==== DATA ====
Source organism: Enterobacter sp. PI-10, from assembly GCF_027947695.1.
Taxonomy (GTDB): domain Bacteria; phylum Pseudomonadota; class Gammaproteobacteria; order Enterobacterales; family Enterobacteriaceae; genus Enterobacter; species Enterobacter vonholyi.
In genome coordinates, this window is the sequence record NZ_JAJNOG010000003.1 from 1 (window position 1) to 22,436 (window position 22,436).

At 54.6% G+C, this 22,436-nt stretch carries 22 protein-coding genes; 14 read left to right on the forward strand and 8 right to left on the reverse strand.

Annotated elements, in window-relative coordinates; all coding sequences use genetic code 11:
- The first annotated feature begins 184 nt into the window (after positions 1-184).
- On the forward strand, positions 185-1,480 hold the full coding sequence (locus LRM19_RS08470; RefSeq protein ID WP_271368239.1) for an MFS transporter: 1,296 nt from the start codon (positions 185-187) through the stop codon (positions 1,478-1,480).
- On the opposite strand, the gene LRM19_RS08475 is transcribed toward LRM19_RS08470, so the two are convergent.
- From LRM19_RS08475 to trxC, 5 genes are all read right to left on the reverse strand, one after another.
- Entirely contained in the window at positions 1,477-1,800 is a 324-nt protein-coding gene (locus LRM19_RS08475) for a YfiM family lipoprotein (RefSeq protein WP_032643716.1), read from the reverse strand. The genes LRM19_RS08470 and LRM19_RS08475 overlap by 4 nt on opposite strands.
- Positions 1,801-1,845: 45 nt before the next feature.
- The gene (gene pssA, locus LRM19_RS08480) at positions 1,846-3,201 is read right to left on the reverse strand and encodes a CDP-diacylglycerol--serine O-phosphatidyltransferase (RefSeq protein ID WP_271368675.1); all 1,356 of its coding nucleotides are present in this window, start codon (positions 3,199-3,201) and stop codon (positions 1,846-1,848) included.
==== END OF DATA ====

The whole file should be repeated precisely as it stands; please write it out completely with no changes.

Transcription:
Source organism: Enterobacter sp. PI-10, from assembly GCF_027947695.1.
Taxonomy (GTDB): domain Bacteria; phylum Pseudomonadota; class Gammaproteobacteria; order Enterobacterales; family Enterobacteriaceae; genus Enterobacter; species Enterobacter vonholyi.
In genome coordinates, this window is the sequence record NZ_JAJNOG010000003.1 from 1 (window position 1) to 22,436 (window position 22,436).

At 54.6% G+C, this 22,436-nt stretch carries 22 protein-coding genes; 14 read left to right on the forward strand and 8 right to left on the reverse strand.

Annotated elements, in window-relative coordinates; all coding sequences use genetic code 11:
- The first annotated feature begins 184 nt into the window (after positions 1-184).
- On the forward strand, positions 185-1,480 hold the full coding sequence (locus LRM19_RS08470; RefSeq protein ID WP_271368239.1) for an MFS transporter: 1,296 nt from the start codon (positions 185-187) through the stop codon (positions 1,478-1,480).
- On the opposite strand, the gene LRM19_RS08475 is transcribed toward LRM19_RS08470, so the two are convergent.
- From LRM19_RS08475 to trxC, 5 genes are all read right to left on the reverse strand, one after another.
- Entirely contained in the window at positions 1,477-1,800 is a 324-nt protein-coding gene (locus LRM19_RS08475) for a YfiM family lipoprotein (RefSeq protein WP_032643716.1), read from the reverse strand. The genes LRM19_RS08470 and LRM19_RS08475 overlap by 4 nt on opposite strands.
- Positions 1,801-1,845: 45 nt before the next feature.
- The gene (gene pssA, locus LRM19_RS08480) at positions 1,846-3,201 is read right to left on the reverse strand and encodes a CDP-diacylglycerol--serine O-phosphatidyltransferase (RefSeq protein ID WP_271368675.1); all 1,356 of its coding nucleotides are present in this window, start codon (positions 3,199-3,201) and stop codon (positions 1,846-1,848) included.